I get quite bored when reading that someone used language of the sort ‘ new swear words entering my vocabulary’. I’m not sure now that there are any very taboo words left.

  4. Peter Dixon says:

    Malcolm Tucker: “I’ve never seen anybody look so f***ing ugly with just one head.” and “Feet off the furniture you Oxbridge t***, you’re not on a punt now.”

    I rest my case.

  5. Ken Mann says:

    My favourite high table insult is “Tony Blair’s christianity is epiphenomenal”, said I think by Ted Honderich

  6. Gary Thompson says:

    My favourite Tuckerism is “Come the f*** in, or f*** the f*** off”, an example of swearing done well.

  7. Ian Luck says:

    I have a shirt which has the uncensored version of ‘Tucker’s Law’, which reads: “If some c**t can f**k something up, then that c**t will pick the worst possible time to f**k it up, because that c**t’s a c**t.” I have worn this going out, and nobody has ever commented – possibly because it’s true.

  8. Roger says:

    “The fucking fucker’s fucking fucked.”
    -Mechanic’s verdict on an engine failure.

  9. Peregrine says:

    Test

  10. Agatha Hamilton says:

    I think ‘fuck’ is a very versatile word. I use it all the time. It suits all occasions, good or bad, and works in the heat of the moment when you can’t think of something more subtle.

  11. Helen Martin says:

    Roger, I came across your mechanic’s quote in a Spike Milligan book, too, probably the one about the war in North Africa, and probably in a similar context. “Gunner who? Rommel who?” I think it was called.

  12. Ian Luck says:

    Spike Milligan (he would have been 100 this year) wrote several volumes of his war diaries, and they have the power to make you laugh, and then a few pages on, cry like a baby. They get darker in tone as they progress – he’s quite blunt about his shell-shock. Mostly though, they are incredibly funny, and his descriptions of people he didn’t like much are superb. An officer is described as : ‘A dog’s bum with a hat on’; someone else is described as: ‘Having eyes so deep set, it appeared as though someone was standing behind him, looking through two holes in the back of his head’. Of a Sergeant, he said: “He hated my guts – I don’t know how, he’d never seen them.” My favourite of all was when he had to go to the ‘Glasshouse’ (military prison) for seven days, for some minor offence. Presenting himself at the guardhouse, he said: “The Military Policeman told me that they only had two rules: keep your mouth shut, and your bowels open. He then gave me a cup of tea that did both.”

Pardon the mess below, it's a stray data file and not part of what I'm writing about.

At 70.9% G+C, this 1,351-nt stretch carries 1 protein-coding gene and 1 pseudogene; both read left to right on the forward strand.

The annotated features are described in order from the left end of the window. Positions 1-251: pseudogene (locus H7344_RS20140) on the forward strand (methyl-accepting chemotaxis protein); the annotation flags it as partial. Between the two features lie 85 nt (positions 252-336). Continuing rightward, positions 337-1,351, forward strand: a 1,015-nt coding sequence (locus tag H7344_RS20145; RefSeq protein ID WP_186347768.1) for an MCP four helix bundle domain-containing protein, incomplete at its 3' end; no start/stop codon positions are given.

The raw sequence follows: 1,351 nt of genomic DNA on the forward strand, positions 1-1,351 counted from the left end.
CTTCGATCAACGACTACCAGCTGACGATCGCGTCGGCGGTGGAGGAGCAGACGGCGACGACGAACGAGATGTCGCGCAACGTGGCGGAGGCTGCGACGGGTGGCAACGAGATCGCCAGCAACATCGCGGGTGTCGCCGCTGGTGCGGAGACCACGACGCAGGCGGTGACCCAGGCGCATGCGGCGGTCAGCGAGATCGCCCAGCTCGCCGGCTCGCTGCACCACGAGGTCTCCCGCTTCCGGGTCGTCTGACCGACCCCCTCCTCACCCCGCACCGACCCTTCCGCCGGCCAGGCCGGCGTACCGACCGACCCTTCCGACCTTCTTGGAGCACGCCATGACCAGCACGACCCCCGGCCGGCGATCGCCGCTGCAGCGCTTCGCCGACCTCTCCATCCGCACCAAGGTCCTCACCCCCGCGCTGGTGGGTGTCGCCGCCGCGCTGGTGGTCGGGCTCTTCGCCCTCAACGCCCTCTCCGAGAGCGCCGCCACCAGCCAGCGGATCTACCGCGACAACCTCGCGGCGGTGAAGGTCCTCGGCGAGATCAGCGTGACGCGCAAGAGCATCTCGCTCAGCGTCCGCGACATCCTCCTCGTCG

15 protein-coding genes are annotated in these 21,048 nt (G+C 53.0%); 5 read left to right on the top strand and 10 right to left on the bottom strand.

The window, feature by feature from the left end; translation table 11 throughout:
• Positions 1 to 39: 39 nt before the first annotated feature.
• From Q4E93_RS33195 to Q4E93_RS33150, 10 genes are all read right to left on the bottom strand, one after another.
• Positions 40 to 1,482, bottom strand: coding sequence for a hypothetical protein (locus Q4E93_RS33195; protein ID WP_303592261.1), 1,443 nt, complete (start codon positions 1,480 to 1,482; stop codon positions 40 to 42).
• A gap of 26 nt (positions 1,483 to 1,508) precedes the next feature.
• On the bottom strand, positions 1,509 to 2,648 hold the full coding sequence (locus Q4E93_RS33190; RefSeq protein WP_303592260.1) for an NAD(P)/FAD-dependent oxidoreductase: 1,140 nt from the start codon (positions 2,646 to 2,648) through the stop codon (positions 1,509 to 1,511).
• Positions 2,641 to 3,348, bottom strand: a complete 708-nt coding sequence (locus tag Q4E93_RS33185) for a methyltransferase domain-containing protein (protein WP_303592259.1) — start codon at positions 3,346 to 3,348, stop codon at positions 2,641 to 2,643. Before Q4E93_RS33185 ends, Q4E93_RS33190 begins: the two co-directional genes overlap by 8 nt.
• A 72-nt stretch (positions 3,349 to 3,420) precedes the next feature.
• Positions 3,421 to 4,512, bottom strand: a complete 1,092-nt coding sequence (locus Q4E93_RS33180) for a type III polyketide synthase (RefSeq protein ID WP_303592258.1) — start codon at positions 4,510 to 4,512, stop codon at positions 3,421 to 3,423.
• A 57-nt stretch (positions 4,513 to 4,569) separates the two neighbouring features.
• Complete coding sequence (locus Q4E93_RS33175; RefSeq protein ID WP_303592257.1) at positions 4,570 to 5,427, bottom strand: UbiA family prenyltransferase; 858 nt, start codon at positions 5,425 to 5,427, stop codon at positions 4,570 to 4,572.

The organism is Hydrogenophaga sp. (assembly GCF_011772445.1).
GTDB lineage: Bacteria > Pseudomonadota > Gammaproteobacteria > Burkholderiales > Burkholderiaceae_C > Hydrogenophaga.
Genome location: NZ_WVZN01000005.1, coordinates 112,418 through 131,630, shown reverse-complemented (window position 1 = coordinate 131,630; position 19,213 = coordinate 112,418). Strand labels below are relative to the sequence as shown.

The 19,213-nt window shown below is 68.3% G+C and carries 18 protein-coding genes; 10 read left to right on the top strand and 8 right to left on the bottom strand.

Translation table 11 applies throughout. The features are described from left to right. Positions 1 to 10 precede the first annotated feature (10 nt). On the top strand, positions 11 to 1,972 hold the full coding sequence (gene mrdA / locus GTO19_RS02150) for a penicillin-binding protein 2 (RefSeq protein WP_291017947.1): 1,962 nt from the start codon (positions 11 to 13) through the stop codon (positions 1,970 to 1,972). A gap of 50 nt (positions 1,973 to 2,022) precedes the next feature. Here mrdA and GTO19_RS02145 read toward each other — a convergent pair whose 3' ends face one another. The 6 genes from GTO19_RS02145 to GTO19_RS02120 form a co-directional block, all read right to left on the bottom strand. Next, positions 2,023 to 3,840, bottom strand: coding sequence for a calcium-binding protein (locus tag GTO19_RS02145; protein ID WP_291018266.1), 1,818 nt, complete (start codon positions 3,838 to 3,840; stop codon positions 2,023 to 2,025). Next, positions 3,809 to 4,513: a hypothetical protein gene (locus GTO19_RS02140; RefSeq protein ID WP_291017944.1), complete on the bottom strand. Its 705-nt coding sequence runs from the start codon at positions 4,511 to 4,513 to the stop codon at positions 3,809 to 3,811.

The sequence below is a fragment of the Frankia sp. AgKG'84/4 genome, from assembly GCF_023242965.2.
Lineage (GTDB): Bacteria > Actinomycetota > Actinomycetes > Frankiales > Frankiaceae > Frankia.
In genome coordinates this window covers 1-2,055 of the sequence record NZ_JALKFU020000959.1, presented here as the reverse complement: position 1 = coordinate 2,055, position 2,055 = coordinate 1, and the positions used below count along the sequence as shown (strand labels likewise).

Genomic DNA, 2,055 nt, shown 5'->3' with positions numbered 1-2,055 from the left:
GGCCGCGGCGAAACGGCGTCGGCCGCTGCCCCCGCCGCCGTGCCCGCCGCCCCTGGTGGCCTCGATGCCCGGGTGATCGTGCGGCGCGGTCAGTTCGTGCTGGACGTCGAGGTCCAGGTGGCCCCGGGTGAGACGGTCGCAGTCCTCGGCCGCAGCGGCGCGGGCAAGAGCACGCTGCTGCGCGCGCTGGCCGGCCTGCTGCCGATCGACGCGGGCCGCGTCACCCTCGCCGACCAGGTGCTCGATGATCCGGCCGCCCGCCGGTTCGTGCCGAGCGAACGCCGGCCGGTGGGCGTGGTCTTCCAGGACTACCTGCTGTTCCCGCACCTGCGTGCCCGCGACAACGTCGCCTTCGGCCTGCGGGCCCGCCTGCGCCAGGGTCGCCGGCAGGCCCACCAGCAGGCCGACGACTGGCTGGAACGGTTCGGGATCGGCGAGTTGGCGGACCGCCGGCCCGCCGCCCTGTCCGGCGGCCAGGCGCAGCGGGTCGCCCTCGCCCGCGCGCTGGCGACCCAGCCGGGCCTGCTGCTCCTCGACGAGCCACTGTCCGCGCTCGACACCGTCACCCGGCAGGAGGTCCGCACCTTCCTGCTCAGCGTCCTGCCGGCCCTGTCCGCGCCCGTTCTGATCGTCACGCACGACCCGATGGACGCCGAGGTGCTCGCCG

13. Helen Martin says:

    Yes, and a number of books that defy description such as “Transports of Delight” which has unbelievable photographs (a carriage pulled by two elephants) accompanied by impossible captions (“A number 139A going from Poona Cantonment to the Empire Bioscope to see the original silent version of Beau Geste with Ronald Colman. Note Gary Cooper dressed as Legionnaire at top window, awaiting the sound version.” to accompany the elephant picture.)

  14. Ian Luck says:

    Helen – thank you for reminding me of that. I don’t have a copy at present, but I remember reading it, and it making me laugh so much it hurt – much like his description of the runaway steam-powered ‘Easement’ (toilet) in his novel ‘Puckoon’. On one of his TV shows, he did a sketch playing a David Attenborough type character, who encounters a red post box, delivering a speech that it is a primitive idol that has to be constantly fed with bits of paper, and says that it’s belly is opened by the blue clad priests and the paper is removed. What happens to it after that… Nobody knows. My very favourite sketch of his, is one he performs with the equally brilliant Marty Feldman. It’s about two rival undertakers who constantly try to outdo each other. Like some of the very best British humour, it’s actually quite dark, and similar in tone to the work of the suave, urbane, and darkly funny Dave Allen.